Editor’s View: First West End job share shows progress doesn’t happen without pressure
For a sector that generally self-identifies as liberal and progressive, the current global state of affairs can make for depressing reading for theatre: whether it is the slow-motion car crash of Brexit, the seemingly endless in-fighting within our two main political parties, or Donald Trump in the US.
So, it is refreshing to be able to report good news closer to home – developments that appear to represent genuine progress from leading figures in the theatre world.
First, there was the news on our front page last week that a number of major commercial producers were signing up to the #YesOrNo campaign to give every actor that auditions for their productions a response letting them know whether they had got the part, or not.
This week, seemingly disproving the maxim that only bad things come in threes, we have two more pieces of excellent news on our front page: Charlene Ford has become the first West End performer to take on a role on a job-share basis, and the Royal Shakespeare Company has announced its new repertory company that reflects the nation “in terms of gender, ethnicity, regionality and disability”.
Each of these developments is a landmark moment and all represent progress in modernising theatre’s sometimes outdated employment practices. Those embracing these new practices should be warmly congratulated, but we should also not forget that none of these developments has happened by accident: the advances have been hard-won.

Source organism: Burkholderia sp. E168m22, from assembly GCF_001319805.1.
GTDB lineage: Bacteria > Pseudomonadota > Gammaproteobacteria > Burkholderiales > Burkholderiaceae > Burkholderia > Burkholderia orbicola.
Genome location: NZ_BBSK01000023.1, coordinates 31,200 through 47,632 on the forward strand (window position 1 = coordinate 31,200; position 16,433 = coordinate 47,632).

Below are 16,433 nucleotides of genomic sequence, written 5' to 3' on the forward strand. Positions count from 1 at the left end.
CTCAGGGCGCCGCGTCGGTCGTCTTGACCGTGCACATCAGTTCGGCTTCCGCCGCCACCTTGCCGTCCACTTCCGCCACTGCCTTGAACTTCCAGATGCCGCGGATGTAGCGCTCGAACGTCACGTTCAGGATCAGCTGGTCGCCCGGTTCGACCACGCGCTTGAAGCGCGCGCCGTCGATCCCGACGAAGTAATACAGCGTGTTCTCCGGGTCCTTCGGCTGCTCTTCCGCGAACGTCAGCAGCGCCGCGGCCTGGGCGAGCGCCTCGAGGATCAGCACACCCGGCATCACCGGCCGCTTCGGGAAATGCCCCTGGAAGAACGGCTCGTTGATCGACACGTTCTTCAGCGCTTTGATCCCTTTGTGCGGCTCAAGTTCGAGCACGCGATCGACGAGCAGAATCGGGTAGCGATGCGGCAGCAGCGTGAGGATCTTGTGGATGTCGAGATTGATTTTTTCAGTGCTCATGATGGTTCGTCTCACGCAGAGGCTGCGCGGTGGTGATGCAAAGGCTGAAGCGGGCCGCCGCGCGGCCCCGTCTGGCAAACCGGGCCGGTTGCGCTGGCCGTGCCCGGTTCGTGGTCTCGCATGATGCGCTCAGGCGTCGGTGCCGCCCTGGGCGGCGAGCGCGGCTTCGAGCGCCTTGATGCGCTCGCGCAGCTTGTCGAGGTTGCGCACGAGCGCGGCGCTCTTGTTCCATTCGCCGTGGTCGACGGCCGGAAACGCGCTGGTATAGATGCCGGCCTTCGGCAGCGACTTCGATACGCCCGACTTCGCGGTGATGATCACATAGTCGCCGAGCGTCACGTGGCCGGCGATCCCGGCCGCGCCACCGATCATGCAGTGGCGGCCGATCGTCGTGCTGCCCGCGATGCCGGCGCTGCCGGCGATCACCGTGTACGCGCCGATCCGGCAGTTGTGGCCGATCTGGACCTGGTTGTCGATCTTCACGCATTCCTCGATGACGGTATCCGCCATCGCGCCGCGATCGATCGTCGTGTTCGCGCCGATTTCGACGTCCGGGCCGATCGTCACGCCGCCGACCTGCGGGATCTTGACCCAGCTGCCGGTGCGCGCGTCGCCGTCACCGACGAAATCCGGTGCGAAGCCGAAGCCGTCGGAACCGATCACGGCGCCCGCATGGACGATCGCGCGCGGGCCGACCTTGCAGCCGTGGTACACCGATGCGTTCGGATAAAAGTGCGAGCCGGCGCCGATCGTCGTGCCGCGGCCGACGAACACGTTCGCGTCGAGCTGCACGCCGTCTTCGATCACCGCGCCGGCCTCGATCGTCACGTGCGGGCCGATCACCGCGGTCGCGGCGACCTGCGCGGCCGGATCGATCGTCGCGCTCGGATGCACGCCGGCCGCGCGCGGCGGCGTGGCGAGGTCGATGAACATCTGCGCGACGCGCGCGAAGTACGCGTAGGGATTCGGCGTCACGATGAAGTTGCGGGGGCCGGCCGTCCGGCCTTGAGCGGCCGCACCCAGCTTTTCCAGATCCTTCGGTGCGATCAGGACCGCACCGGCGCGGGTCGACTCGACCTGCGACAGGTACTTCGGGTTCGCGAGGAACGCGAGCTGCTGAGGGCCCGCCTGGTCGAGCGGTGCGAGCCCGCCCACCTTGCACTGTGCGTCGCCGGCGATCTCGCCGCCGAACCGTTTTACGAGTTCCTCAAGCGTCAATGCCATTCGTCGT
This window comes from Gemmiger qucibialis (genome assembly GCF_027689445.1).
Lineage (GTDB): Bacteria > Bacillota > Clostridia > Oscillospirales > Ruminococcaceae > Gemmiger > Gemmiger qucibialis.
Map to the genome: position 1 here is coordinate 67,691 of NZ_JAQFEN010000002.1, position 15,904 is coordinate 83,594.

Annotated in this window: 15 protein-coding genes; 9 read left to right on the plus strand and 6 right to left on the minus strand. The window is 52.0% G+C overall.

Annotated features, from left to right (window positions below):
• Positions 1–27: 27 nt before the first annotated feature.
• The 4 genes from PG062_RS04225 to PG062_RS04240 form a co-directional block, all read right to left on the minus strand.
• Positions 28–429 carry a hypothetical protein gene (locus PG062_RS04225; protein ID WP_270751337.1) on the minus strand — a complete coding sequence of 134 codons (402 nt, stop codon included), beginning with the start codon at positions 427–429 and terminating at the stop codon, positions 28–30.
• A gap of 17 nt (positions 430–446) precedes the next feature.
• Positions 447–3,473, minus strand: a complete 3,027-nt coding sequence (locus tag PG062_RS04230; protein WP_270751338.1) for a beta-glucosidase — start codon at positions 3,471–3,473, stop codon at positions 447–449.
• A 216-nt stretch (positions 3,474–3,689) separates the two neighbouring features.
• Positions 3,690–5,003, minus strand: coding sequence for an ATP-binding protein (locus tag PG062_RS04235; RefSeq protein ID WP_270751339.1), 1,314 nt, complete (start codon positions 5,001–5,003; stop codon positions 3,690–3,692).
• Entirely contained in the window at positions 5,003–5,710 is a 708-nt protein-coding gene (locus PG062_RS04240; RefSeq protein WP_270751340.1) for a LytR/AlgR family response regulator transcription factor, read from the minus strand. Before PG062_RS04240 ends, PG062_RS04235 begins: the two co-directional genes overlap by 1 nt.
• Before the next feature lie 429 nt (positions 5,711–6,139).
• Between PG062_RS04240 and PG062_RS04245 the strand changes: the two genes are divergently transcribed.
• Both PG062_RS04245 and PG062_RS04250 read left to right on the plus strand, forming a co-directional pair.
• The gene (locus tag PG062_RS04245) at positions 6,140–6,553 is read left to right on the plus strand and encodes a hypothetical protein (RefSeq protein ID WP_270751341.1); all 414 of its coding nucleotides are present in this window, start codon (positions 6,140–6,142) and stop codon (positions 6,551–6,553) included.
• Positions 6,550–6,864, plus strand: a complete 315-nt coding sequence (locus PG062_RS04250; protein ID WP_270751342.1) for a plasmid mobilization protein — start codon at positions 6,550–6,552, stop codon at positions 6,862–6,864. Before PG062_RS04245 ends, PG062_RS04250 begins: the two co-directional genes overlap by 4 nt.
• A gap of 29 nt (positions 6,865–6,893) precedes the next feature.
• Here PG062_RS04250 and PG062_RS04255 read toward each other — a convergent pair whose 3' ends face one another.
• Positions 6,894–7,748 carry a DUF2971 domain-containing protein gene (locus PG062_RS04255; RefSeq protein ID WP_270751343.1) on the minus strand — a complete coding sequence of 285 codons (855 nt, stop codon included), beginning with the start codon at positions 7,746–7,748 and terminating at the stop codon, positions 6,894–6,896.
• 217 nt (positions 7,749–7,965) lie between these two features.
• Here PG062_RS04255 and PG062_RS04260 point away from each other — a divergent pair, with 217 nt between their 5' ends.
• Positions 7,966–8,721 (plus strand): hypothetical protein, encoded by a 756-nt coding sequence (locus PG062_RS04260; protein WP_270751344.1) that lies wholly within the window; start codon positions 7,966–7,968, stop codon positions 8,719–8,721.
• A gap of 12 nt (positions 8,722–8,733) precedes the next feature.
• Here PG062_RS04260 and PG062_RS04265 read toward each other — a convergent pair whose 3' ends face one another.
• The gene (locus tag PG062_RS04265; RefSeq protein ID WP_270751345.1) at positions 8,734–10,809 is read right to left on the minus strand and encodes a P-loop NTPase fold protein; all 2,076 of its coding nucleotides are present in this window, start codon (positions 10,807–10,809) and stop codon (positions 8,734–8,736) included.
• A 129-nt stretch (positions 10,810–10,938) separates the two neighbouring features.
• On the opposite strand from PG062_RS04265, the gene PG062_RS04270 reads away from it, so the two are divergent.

The #YesOrNo campaign has been tirelessly led by actor Danny Lee Wynter, while West End leading ladies including Caroline Sheen, Gina Beck and Joanna Riding have spearheaded calls for job shares in Theatreland, supported by pressure group Parents in Performing Arts. It is also worth noting, for those looking to follow Ford’s example, that the actor had to push hard to be granted the job share, with 42nd Street’s producers initially resistant.
Even after the news was revealed, the statement that they are “pleased to have abided by the ACAS code of practice” seems more grudging than celebratory.
Meanwhile, at the RSC, you can trace the roots of the representative rep company – and the company’s more general very welcome shift towards greater representation on stage – to the very public falling-out over its mainly white casting of The Orphan of Zhao in 2012, and the wider discussions across the industry that have been prompted by the Act for Change initiative.
Change doesn’t happen in a vacuum.
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